A clinical study to investigate the efficacy and tolerance of a homeopathic nasal spray containing Luffa operculata in cases of hay fever (seasonal allergic rhinitis) in comparison with the conventional intranasal cromolyn sodium therapy has been made on 146 outpatients with symptoms of hay fever. The results of the study demonstrated a quick and lasting effect of the homeopathic treatment, which produced a nearly complete remission of the hay fever. Adverse systemic effects did not occur. It has been concluded that, for the treatment of hay fever, the homeopathic nasal spray is as efficient and well tolerated as the conventional therapy with cromolyn sodium (78). 

Eucalyptus sp. is considered among the most frequently used medicinal plants in Mexico and many other countries (79). It is considered a rich source of biologically active compounds. Among these, are the phloroglucinol compounds such as sideroxylonals, macrocarpals, euglobals, and robustadials, which are unique to Eucalyptus species. Macrocarpals, which consist of phrologlucinol and sesquiterpene, shows very strong antibacterial activity against gram -positive bacteria. Both Macrocarpals and euglobals have also antiviral activity (80,81). 

The essential oils of Eucalyptus globules were also tested on bacteria that could cause secondary infection of viral upper respiratory tract infection and can also cause complications such as acute bronchitis, pneumonia, sinusitis, otitis media and conjunctivitis (ascending infection of the lachrymal canals) e.g. Staphylococcus aureus, Pseudomonas aeruginosa, Streptococcus pneumoniae, Streptococcus pyogenes. The study showed that these oils presented antimicrobial activity and produced inhibition zone larger than 12 mm diameter. These results proved that eucalyptus extract exhibits strong in vitro antibacterial activity against the tested microorganisms (82,83,84).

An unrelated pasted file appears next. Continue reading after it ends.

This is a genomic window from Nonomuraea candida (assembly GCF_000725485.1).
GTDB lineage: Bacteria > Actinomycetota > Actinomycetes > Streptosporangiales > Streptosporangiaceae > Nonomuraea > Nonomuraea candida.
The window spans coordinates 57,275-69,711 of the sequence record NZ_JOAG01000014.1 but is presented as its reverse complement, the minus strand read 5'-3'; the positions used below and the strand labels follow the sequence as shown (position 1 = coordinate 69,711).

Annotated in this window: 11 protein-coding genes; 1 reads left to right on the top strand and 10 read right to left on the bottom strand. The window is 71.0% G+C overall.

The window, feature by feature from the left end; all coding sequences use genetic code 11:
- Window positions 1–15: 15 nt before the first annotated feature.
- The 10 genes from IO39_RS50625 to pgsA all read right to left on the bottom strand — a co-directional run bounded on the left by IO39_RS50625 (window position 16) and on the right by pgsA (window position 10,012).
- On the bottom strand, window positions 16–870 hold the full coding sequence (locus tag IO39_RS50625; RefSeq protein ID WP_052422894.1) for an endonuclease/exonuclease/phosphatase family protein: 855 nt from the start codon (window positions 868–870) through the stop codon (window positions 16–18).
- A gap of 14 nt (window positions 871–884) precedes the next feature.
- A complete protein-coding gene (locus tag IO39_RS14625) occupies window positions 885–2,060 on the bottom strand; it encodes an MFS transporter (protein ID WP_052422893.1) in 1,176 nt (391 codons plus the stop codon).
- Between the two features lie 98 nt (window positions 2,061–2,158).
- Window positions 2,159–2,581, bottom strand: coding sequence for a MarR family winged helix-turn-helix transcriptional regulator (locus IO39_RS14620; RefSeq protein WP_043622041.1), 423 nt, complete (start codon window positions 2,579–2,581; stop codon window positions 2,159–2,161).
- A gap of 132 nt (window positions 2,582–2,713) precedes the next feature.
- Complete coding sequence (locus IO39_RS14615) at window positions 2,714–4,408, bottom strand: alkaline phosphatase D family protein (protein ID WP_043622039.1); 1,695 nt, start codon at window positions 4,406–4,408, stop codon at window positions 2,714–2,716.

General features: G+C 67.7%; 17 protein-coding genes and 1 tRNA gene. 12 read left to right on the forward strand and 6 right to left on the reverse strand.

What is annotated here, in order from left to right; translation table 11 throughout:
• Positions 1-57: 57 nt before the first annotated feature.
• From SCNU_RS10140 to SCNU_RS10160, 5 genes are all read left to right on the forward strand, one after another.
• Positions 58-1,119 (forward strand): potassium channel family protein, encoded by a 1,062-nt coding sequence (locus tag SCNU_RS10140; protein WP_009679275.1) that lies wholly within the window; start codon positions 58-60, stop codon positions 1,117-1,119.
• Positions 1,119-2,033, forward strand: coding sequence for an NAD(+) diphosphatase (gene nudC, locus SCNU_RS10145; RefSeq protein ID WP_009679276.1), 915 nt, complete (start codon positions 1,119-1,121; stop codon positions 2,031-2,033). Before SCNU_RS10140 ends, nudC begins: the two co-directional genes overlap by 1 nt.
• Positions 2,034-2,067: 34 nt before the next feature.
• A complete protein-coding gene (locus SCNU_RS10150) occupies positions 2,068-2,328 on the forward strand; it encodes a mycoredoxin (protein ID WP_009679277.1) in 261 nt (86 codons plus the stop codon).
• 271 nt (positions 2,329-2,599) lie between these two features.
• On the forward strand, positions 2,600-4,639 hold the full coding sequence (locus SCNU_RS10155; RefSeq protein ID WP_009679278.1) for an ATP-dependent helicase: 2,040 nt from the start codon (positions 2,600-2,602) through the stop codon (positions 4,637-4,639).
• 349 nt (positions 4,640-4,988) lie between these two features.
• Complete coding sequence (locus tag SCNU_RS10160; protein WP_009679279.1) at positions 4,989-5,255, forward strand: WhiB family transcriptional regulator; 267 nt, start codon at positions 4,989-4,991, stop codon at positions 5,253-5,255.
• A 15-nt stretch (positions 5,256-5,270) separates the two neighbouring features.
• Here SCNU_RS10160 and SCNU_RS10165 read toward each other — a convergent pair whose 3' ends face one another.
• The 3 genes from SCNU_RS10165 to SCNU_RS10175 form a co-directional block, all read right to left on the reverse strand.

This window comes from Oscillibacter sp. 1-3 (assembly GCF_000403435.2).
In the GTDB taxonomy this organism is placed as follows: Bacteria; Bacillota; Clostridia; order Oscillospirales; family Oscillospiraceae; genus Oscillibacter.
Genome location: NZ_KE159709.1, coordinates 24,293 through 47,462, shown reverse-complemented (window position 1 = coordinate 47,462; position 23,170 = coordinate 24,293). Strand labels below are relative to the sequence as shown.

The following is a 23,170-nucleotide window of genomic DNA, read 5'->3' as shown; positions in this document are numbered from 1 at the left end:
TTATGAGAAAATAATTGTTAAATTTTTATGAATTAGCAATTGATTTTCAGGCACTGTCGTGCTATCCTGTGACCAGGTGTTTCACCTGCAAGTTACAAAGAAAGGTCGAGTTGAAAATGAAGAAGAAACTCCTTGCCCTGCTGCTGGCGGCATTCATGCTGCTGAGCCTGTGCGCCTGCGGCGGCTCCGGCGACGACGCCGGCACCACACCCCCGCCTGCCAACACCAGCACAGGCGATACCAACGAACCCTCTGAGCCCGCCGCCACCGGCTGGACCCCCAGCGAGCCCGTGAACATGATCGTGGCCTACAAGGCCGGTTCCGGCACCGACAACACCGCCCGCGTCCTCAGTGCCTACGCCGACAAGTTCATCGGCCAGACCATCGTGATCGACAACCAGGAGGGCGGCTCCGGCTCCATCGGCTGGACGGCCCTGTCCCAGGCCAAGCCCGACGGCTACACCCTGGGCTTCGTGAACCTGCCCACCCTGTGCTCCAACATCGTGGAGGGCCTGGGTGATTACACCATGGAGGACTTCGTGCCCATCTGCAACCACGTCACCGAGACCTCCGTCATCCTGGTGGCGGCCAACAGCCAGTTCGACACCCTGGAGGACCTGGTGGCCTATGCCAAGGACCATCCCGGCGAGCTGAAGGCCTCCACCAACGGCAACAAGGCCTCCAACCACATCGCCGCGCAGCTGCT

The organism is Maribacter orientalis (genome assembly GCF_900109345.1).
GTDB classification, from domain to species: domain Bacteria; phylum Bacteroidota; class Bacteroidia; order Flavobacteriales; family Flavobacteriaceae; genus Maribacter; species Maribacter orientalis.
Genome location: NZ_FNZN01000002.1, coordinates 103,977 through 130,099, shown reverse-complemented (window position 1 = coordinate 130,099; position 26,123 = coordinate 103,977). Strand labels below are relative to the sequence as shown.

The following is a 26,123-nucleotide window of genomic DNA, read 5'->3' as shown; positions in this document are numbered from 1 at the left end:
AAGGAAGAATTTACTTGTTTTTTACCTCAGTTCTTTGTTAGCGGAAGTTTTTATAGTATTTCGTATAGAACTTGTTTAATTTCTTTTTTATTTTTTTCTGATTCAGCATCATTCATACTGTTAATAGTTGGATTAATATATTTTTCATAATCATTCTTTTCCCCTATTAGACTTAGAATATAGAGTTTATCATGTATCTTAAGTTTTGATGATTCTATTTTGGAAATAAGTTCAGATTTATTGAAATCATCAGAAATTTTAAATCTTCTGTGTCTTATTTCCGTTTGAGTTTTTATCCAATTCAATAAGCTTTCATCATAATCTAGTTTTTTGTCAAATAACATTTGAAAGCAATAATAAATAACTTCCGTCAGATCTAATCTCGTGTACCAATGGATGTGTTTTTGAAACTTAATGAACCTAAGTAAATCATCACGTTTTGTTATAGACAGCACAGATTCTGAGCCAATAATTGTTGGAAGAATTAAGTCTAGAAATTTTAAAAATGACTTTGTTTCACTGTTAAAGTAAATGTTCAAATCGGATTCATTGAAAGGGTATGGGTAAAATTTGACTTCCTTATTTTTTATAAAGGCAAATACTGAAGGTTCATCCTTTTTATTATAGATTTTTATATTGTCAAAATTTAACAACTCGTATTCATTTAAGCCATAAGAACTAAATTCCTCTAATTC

The essential oils of eucalyptus have been found to have broad-spectrum antifungal activity against many human pathogenic fungi (Microsporum nanum, Trichophyton mentagrophytes and T. rubrum. On comparing the minimum effective concentration of the oil with those of prevalent synthetic antifungal drugs, the oil was found to be more effective. These oils, showed maximum effect, and were found to be cost effective, had long shelf life, and showed absence of any adverse side effects (85). 

Eucalyptus extract exhibits anti-inflammatory effects, which is dose dependent and this, affirm its traditional use in inflammatory conditions (86). It has the ability to ameliorate the inflammatory processes of various infectious diseases by interacting with aggressive oxygen free radicals that accompany or initiate the pathogenesis of inflammatory processes. These activities partially allow attenuation of oxidative attack and damage introduced by infections or environmental impacts (87). 

Polycyclic aromatic hydrocarbons and phenolic fractions were isolated from eucalyptus extract was tested for genotoxicity evaluation, the results achieved showed no genotoxic effects (88). Eucalyptus oil poisoning through oral oil ingestion has been also studied in childhood and it has been concluded that eucalyptus oil was less toxic compound than it was previously believed (89)